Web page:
I often update more than one page or post before I get a chance to publish them,
though, and I often forget which ones need to be updated. So, I wrote a wrapper
script, blogpost.sh, that finds all files that need to be
published or updated and runs
blogpost.py to publish them.
Before you use
blogpost.sh, you’ll need to configure it by changing the
POST_RE variables at the top of the script to
match your post files. Also, note that it expects the first line of your post
files to be the title, and the second line to be blank, a la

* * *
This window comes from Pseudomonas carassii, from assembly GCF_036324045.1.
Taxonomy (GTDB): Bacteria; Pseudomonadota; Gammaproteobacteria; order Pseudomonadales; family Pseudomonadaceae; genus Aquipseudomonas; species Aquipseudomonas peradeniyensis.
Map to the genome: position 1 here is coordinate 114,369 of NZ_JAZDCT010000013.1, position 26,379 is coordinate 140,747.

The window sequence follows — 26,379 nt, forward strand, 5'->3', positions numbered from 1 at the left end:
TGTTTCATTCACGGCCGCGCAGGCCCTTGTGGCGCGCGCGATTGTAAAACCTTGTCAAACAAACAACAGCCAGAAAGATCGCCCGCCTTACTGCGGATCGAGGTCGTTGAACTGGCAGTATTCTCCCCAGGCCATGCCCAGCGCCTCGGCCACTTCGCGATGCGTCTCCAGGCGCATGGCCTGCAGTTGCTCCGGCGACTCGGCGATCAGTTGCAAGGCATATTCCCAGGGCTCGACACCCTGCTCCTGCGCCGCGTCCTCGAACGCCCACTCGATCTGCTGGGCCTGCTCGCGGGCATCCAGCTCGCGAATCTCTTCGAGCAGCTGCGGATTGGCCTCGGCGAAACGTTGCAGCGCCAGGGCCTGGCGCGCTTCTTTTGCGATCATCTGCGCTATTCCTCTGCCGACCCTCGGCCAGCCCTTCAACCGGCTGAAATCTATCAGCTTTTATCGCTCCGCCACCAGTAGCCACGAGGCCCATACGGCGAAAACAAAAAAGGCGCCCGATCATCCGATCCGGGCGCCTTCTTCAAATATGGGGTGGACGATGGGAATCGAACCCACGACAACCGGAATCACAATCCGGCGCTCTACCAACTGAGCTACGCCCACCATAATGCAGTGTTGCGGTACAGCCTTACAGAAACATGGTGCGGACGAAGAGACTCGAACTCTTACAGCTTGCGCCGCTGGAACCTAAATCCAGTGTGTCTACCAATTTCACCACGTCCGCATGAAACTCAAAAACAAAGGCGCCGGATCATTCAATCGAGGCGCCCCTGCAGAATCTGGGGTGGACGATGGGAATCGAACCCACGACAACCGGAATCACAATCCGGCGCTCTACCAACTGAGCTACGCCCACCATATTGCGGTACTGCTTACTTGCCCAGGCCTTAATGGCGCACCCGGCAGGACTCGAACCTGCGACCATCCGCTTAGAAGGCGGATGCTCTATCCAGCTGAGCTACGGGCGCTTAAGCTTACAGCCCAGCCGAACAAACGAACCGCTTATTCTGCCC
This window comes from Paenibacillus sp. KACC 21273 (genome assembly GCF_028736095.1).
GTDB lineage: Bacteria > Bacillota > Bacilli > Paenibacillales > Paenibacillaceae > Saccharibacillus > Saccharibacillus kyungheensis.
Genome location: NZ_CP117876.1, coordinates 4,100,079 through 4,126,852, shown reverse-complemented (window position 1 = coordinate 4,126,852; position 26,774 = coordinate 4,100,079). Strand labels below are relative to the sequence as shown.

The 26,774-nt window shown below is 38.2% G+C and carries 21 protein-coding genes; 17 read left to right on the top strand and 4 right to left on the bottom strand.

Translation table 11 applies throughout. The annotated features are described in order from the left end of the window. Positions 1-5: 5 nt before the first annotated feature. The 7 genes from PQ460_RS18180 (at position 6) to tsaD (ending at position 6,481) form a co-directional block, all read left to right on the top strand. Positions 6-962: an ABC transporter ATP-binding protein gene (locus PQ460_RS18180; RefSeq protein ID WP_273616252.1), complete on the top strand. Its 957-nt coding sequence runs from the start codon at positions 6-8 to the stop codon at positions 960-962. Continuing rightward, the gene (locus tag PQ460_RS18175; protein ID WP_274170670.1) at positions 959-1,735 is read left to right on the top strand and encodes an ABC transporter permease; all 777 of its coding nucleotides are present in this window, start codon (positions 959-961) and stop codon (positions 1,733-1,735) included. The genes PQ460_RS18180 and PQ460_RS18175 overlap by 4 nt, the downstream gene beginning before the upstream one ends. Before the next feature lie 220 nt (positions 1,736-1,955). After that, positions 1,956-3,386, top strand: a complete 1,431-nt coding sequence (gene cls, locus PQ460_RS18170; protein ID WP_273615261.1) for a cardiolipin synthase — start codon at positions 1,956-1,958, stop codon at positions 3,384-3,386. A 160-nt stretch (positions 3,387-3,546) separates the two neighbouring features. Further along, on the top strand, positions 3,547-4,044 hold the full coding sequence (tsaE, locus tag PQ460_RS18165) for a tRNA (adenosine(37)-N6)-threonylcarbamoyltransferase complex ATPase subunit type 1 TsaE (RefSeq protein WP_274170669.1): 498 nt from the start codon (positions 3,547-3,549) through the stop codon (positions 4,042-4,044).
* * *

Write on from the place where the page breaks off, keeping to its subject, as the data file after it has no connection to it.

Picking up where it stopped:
blogpost.sh has gone through a few iterations. I used to store my post files
(now git), so I first tried using
svn st to determine which post files were modified. That worked, but it tied
publishing posts to checking them into Subversion, which I didn’t like.
Next, I tried hashing all of the post files and comparing them to the stored
hashes in their
.blogpost files. That worked, but it was pretty heavyweight. I
have hundreds of posts and pages, so hashing them all takes some time, and
usually only a few of them have changed anyway.
I finally settled on a hybrid of hashing and mtime. I loop over all of the files
in order of last modification time, starting with the most recent. I hash each
one, compare that to its
.blogpost file, and publish the file if it’s changed.
I stop at the first file that hasn’t changed.